• Thanks Guri. Yes, I know I’m lucky. I have many more posts I want to write, including being the lucky one. And yes, I’m making Spanish friends… and volunteering and getting involved. Those goals I made before hoping on the plane are happening! woo woo!

  11. I can relate to A LOT of what you’ve said here. Before moving to Spain, I thought that after maybe three years, I’d move to Portugal to learn Portuguese. Now I’m not so sure whether I’d have the strength to do this all over again so soon. It’s a daily effort, building a social circle and learning to communicate with ease. Rewarding, but definitely an effort.
    A friend of mine wants to us to go to Brazil next year for three months or so, and I’d be happy to do that if it comes off.
    Unlike you, I don’t really have a place that I feel anchored to wish to return to…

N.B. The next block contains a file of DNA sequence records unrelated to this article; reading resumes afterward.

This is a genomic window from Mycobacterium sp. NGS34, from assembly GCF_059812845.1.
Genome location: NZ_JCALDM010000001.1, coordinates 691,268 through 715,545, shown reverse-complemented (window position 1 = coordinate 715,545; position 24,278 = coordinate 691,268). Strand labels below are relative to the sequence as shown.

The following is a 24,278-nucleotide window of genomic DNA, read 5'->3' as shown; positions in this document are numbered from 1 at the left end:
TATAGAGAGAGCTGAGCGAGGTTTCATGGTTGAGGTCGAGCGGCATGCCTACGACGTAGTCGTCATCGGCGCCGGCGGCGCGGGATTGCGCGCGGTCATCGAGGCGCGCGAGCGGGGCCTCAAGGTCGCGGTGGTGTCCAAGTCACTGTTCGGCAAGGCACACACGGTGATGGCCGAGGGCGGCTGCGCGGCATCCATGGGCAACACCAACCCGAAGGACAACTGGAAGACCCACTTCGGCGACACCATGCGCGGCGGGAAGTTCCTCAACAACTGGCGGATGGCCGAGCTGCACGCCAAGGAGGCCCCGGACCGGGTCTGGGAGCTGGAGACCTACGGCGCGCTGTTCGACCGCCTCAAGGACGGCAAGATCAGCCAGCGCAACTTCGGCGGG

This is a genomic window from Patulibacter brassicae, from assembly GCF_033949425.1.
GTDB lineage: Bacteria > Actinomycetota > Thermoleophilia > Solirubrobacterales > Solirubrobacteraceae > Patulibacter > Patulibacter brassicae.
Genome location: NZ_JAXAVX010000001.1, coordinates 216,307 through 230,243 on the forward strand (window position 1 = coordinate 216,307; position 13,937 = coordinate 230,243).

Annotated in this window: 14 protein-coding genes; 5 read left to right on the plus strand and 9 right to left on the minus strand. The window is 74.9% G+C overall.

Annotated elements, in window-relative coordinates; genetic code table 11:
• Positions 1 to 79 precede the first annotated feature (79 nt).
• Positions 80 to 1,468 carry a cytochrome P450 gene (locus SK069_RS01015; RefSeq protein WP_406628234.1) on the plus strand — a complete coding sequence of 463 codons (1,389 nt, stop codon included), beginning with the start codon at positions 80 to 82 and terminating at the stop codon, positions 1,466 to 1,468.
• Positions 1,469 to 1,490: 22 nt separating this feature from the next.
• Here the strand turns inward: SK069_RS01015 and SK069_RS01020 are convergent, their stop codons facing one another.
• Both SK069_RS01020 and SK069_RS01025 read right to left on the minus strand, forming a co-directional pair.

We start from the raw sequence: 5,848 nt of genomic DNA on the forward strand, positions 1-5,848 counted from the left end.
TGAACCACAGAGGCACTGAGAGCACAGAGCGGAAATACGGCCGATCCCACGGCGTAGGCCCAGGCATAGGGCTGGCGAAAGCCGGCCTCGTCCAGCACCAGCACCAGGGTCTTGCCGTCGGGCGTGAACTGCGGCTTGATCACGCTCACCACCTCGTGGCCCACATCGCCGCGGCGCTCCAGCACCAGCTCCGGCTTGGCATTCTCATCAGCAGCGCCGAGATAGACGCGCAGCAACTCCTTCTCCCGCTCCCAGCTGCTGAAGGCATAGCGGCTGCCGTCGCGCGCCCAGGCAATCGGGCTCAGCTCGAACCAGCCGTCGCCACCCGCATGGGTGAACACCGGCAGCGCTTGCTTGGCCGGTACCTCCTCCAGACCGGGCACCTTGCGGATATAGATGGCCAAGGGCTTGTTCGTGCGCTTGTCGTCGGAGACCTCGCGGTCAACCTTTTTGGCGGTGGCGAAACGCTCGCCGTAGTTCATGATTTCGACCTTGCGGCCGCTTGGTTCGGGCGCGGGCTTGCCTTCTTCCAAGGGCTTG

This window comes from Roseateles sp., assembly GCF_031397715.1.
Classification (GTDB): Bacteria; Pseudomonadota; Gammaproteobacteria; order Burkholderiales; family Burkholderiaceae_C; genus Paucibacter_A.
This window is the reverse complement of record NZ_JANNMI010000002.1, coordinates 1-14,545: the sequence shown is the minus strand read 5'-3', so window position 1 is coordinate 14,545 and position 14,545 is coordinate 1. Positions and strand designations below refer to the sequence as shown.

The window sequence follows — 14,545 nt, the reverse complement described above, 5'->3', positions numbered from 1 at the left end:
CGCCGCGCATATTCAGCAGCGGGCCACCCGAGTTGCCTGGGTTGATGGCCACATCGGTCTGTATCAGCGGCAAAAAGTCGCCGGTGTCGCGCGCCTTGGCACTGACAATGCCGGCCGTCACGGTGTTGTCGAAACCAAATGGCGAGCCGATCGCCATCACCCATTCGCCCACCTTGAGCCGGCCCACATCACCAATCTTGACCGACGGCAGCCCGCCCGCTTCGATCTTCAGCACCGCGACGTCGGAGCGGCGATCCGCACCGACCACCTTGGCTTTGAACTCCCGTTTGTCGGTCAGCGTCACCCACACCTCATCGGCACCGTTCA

Who knows, you might decide to stay on another year 😉

    • Thanks for commenting. Goes to show us how important it is to live our dreams to realize, what we want and don’t want.
      It’s definitely worth it and considering how much I have learned and realized in the last 3 months, I’m sure come May, I’ll have even more perspective.
      I wont’ say never because I certainly didn’t think I’d be here this year but I’d say it’s highly unlikely I’ll stay another year. Vitoria is nice but not a place I see myself staying and starting anew for a 3rd year in Spain, just doesn’t sound fun but who knows, I am curious where the road will lead me.

I like comments!

Fill in your details below or click an icon to log in: Logo

You are commenting using your account. Log Out / Change )

Twitter picture

You are commenting using your Twitter account. Log Out / Change )

Facebook photo

You are commenting using your Facebook account. Log Out / Change )

Google+ photo

You are commenting using your Google+ account. Log Out / Change )

Connecting to %s